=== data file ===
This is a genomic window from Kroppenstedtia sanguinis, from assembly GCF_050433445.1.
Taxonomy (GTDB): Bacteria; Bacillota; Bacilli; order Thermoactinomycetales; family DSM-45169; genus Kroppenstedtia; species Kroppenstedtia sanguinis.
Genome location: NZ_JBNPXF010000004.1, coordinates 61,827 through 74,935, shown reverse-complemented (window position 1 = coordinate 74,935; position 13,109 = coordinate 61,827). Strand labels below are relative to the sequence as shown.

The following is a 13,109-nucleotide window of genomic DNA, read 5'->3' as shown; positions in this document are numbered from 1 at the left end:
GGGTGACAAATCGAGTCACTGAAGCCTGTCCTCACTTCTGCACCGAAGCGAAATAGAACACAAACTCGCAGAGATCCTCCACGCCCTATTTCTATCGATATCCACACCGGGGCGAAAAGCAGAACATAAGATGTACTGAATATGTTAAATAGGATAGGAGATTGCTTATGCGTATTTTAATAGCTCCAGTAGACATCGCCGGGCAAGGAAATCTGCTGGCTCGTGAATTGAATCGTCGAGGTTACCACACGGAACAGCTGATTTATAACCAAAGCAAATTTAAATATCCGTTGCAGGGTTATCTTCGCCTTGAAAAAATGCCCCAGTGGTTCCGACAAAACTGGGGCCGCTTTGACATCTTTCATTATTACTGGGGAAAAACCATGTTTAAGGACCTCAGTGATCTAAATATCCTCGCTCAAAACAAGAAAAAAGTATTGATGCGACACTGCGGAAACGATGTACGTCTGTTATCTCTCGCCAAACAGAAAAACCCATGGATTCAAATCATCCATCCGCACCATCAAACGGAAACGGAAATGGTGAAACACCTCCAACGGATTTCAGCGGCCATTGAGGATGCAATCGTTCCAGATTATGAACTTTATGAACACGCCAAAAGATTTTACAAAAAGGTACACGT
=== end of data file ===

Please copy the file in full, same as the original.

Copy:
This is a genomic window from Kroppenstedtia sanguinis, from assembly GCF_050433445.1.
Taxonomy (GTDB): Bacteria; Bacillota; Bacilli; order Thermoactinomycetales; family DSM-45169; genus Kroppenstedtia; species Kroppenstedtia sanguinis.
Genome location: NZ_JBNPXF010000004.1, coordinates 61,827 through 74,935, shown reverse-complemented (window position 1 = coordinate 74,935; position 13,109 = coordinate 61,827). Strand labels below are relative to the sequence as shown.

The following is a 13,109-nucleotide window of genomic DNA, read 5'->3' as shown; positions in this document are numbered from 1 at the left end:
GGGTGACAAATCGAGTCACTGAAGCCTGTCCTCACTTCTGCACCGAAGCGAAATAGAACACAAACTCGCAGAGATCCTCCACGCCCTATTTCTATCGATATCCACACCGGGGCGAAAAGCAGAACATAAGATGTACTGAATATGTTAAATAGGATAGGAGATTGCTTATGCGTATTTTAATAGCTCCAGTAGACATCGCCGGGCAAGGAAATCTGCTGGCTCGTGAATTGAATCGTCGAGGTTACCACACGGAACAGCTGATTTATAACCAAAGCAAATTTAAATATCCGTTGCAGGGTTATCTTCGCCTTGAAAAAATGCCCCAGTGGTTCCGACAAAACTGGGGCCGCTTTGACATCTTTCATTATTACTGGGGAAAAACCATGTTTAAGGACCTCAGTGATCTAAATATCCTCGCTCAAAACAAGAAAAAAGTATTGATGCGACACTGCGGAAACGATGTACGTCTGTTATCTCTCGCCAAACAGAAAAACCCATGGATTCAAATCATCCATCCGCACCATCAAACGGAAACGGAAATGGTGAAACACCTCCAACGGATTTCAGCGGCCATTGAGGATGCAATCGTTCCAGATTATGAACTTTATGAACACGCCAAAAGATTTTACAAAAAGGTACACGT